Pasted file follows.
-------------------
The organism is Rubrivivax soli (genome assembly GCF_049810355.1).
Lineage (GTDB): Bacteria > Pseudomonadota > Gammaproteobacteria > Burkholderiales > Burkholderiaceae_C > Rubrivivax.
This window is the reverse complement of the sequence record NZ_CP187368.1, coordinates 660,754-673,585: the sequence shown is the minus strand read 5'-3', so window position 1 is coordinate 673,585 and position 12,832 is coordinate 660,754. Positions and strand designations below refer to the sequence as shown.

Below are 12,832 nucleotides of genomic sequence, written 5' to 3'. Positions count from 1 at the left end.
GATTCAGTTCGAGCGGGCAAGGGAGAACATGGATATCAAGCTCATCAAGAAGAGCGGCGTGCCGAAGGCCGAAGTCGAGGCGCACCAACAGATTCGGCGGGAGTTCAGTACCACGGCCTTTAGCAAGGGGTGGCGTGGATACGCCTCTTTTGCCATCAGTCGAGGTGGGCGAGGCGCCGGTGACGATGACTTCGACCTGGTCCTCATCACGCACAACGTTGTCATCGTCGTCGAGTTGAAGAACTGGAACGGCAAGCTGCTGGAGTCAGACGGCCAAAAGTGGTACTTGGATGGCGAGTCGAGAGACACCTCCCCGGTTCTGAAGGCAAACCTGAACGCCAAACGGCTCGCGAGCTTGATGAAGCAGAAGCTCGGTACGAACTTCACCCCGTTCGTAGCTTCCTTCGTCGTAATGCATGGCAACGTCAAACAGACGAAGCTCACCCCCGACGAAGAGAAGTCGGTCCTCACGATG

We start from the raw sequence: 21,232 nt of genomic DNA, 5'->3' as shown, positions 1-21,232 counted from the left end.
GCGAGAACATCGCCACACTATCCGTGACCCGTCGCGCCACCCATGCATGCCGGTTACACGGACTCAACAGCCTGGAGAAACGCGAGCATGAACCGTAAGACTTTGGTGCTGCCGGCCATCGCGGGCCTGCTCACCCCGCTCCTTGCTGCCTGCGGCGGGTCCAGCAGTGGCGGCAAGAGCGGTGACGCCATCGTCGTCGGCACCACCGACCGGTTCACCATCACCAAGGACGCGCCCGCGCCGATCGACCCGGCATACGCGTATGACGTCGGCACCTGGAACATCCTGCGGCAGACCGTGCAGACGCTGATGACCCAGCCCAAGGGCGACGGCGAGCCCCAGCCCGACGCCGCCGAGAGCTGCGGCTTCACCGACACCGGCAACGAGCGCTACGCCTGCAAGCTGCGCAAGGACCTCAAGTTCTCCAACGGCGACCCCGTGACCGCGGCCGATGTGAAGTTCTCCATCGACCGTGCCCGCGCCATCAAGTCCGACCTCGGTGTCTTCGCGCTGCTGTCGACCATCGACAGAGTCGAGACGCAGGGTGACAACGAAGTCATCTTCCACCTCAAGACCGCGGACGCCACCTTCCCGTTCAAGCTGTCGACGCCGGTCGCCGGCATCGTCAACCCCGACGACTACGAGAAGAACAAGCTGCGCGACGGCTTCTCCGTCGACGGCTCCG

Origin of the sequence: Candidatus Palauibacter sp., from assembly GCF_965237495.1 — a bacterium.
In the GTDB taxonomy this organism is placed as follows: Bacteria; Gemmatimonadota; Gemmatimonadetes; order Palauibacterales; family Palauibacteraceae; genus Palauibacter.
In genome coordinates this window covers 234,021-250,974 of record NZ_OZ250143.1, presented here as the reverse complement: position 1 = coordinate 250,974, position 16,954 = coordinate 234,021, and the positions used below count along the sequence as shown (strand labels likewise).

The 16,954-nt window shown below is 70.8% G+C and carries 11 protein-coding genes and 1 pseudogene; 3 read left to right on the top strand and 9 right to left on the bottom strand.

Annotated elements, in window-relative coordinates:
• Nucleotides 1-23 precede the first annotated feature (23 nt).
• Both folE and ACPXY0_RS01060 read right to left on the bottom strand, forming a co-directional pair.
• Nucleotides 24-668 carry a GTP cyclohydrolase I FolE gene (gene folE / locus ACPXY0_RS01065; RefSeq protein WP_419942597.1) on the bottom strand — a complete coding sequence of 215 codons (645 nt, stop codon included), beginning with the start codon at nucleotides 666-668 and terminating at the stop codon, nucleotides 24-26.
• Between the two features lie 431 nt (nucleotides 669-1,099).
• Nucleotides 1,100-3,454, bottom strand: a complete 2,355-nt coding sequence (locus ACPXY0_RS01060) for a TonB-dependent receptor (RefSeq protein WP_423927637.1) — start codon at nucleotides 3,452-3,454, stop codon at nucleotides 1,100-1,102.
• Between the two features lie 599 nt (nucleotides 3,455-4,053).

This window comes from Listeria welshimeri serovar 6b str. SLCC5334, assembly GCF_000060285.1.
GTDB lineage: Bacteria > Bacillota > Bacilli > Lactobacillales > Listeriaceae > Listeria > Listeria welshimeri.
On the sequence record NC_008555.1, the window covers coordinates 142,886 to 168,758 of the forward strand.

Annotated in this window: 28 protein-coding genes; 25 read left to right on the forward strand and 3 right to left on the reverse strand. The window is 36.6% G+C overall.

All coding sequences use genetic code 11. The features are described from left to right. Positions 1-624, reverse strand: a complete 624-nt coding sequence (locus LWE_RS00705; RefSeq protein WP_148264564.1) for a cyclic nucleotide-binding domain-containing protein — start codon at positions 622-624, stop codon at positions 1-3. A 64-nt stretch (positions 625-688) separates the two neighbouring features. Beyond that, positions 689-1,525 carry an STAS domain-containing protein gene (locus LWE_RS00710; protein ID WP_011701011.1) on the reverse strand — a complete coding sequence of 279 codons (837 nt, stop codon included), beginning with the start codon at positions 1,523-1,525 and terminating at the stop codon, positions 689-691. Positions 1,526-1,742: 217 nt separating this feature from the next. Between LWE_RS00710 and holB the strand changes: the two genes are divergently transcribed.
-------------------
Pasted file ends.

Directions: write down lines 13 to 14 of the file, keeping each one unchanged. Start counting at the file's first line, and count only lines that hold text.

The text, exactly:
• Nucleotides 1-23 precede the first annotated feature (23 nt).
• Both folE and ACPXY0_RS01060 read right to left on the bottom strand, forming a co-directional pair.